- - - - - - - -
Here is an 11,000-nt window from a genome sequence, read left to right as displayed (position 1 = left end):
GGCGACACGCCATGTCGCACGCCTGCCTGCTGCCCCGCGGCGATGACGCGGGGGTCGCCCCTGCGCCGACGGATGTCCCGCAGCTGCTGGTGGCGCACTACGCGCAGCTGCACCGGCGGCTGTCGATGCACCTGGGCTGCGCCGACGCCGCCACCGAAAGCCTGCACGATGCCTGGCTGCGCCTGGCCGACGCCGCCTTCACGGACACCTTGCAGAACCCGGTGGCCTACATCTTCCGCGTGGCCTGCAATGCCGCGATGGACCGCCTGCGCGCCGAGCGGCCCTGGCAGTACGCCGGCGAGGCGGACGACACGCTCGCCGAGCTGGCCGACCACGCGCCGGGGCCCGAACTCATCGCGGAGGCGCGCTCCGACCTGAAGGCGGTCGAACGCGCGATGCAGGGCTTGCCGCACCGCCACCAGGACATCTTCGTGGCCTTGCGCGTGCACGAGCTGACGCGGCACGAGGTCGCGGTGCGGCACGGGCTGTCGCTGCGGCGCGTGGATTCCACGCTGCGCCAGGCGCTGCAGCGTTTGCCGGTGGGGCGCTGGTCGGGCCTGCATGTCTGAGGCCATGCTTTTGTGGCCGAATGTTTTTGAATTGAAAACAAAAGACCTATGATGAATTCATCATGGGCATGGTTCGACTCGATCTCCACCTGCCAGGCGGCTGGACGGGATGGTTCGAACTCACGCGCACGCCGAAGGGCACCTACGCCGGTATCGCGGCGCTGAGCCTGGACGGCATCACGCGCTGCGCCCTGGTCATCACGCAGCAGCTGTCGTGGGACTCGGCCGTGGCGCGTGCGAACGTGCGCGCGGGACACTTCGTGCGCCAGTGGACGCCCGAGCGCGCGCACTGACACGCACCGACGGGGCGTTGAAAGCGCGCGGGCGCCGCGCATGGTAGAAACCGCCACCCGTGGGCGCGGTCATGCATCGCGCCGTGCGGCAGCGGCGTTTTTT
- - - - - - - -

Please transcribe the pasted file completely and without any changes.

Here is an 11,000-nt window from a genome sequence, read left to right as displayed (position 1 = left end):
GGCGACACGCCATGTCGCACGCCTGCCTGCTGCCCCGCGGCGATGACGCGGGGGTCGCCCCTGCGCCGACGGATGTCCCGCAGCTGCTGGTGGCGCACTACGCGCAGCTGCACCGGCGGCTGTCGATGCACCTGGGCTGCGCCGACGCCGCCACCGAAAGCCTGCACGATGCCTGGCTGCGCCTGGCCGACGCCGCCTTCACGGACACCTTGCAGAACCCGGTGGCCTACATCTTCCGCGTGGCCTGCAATGCCGCGATGGACCGCCTGCGCGCCGAGCGGCCCTGGCAGTACGCCGGCGAGGCGGACGACACGCTCGCCGAGCTGGCCGACCACGCGCCGGGGCCCGAACTCATCGCGGAGGCGCGCTCCGACCTGAAGGCGGTCGAACGCGCGATGCAGGGCTTGCCGCACCGCCACCAGGACATCTTCGTGGCCTTGCGCGTGCACGAGCTGACGCGGCACGAGGTCGCGGTGCGGCACGGGCTGTCGCTGCGGCGCGTGGATTCCACGCTGCGCCAGGCGCTGCAGCGTTTGCCGGTGGGGCGCTGGTCGGGCCTGCATGTCTGAGGCCATGCTTTTGTGGCCGAATGTTTTTGAATTGAAAACAAAAGACCTATGATGAATTCATCATGGGCATGGTTCGACTCGATCTCCACCTGCCAGGCGGCTGGACGGGATGGTTCGAACTCACGCGCACGCCGAAGGGCACCTACGCCGGTATCGCGGCGCTGAGCCTGGACGGCATCACGCGCTGCGCCCTGGTCATCACGCAGCAGCTGTCGTGGGACTCGGCCGTGGCGCGTGCGAACGTGCGCGCGGGACACTTCGTGCGCCAGTGGACGCCCGAGCGCGCGCACTGACACGCACCGACGGGGCGTTGAAAGCGCGCGGGCGCCGCGCATGGTAGAAACCGCCACCCGTGGGCGCGGTCATGCATCGCGCCGTGCGGCAGCGGCGTTTTTT